Electrification, autonomy, digitalisation; the list goes on. But amid the swirl of change, it’s easy to overlook a more fundamental truth: boil down the impact of so much disruption and it’s clear that the future of the car as we know it is under assault.
In the UK, our average driving distance has been in decline for years. In 2002, it was 9200 miles, last year it was down to 7400 and this year it’s easy to imagine that that figure has been halved, despite the best efforts of Autocar’s road testers to keep you informed.
No doubt it will creep up again as lockdown eases, but I doubt that it will ever recover. We’ve all discovered workarounds to business and personal commuting, many of which improve our wellbeing and finances. How many people have paid for a 10,000-mile lease this year only to spend months staring at an expensive ornament? How many of those leases will be renewed at 5000 miles? The potential spiral is obvious.
Lockdown has made us aware of what was staring us in the face: even prepandemic, the average car was used for just six hours a week, meaning it was parked for 96% of the time. Factor in studies in the US suggesting that the average person spends 20% of their income on transport, led by car use, and 32 hours per year stationary on traffic-clogged roads, and it’s impossible not to ponder whether there’s a better way.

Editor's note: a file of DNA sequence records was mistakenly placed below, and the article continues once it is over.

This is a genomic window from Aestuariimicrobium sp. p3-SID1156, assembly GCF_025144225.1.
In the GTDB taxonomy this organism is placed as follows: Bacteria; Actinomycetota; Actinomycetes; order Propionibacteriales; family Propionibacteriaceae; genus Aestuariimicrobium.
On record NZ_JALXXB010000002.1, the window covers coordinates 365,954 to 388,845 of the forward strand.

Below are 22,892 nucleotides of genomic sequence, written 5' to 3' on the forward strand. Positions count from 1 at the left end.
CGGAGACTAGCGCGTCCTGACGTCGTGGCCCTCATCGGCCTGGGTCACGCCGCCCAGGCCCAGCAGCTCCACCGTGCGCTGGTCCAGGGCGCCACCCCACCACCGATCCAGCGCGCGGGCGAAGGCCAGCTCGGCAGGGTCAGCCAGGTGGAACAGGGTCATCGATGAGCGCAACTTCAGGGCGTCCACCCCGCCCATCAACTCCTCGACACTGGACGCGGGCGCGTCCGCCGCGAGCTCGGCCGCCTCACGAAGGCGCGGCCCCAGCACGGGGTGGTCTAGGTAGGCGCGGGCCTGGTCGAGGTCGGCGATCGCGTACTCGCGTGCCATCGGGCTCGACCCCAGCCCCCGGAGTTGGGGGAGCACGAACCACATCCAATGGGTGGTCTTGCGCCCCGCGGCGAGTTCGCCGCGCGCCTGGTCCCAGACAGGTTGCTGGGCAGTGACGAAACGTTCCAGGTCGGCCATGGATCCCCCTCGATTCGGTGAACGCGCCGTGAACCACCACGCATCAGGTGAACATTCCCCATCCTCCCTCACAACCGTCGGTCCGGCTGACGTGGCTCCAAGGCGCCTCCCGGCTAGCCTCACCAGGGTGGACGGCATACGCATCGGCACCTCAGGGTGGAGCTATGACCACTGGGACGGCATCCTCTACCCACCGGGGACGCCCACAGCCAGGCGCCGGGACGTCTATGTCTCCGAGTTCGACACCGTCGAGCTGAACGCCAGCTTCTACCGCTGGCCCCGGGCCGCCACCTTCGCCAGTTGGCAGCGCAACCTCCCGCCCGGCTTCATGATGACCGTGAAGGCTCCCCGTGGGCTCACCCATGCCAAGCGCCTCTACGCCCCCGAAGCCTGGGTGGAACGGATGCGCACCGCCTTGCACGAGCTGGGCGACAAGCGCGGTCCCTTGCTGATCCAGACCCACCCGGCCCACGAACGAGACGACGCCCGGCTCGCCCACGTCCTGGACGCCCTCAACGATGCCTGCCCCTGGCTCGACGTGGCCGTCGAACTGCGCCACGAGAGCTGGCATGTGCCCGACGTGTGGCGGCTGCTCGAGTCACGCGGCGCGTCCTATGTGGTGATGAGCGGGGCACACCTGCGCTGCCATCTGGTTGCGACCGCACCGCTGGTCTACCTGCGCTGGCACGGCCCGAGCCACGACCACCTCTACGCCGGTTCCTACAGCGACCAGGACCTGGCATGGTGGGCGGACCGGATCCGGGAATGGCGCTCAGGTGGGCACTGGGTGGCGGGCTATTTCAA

We’ve been here before, of course, but now there’s no question that big business and eagle-eyed investors are doing all they can to provide a catalyst to break the mould, their plans to seize a slice of the pie and their audience with the country’s decision-makers justified by the potential environmental gains. Car sharing, ride hailing and eventually even hired, autonomous pods so in demand that they never need to sit idle are all on the agenda. Already trials are proving effective in some big cities.
Yet it’s also a fact that the number of new cars registered in the UK has risen as the number of miles driven has fallen. The pandemic has made us more aware than ever of our love of personal space, in turn driving a surge in used car sales. Public transport – trains, buses and more– has been around forever, but most prefer not to use it.
So too there are examples of car-sharing schemes, run by the likes of BMW and Daimler, that were ended early. At one memorable dinner with a BMW executive, when asked what he had learned from a multimillion-pound car-sharing scheme in the US, he replied off the cuff: “That people don’t want to share cars.”
Change is certain. The outcome of it is less so.
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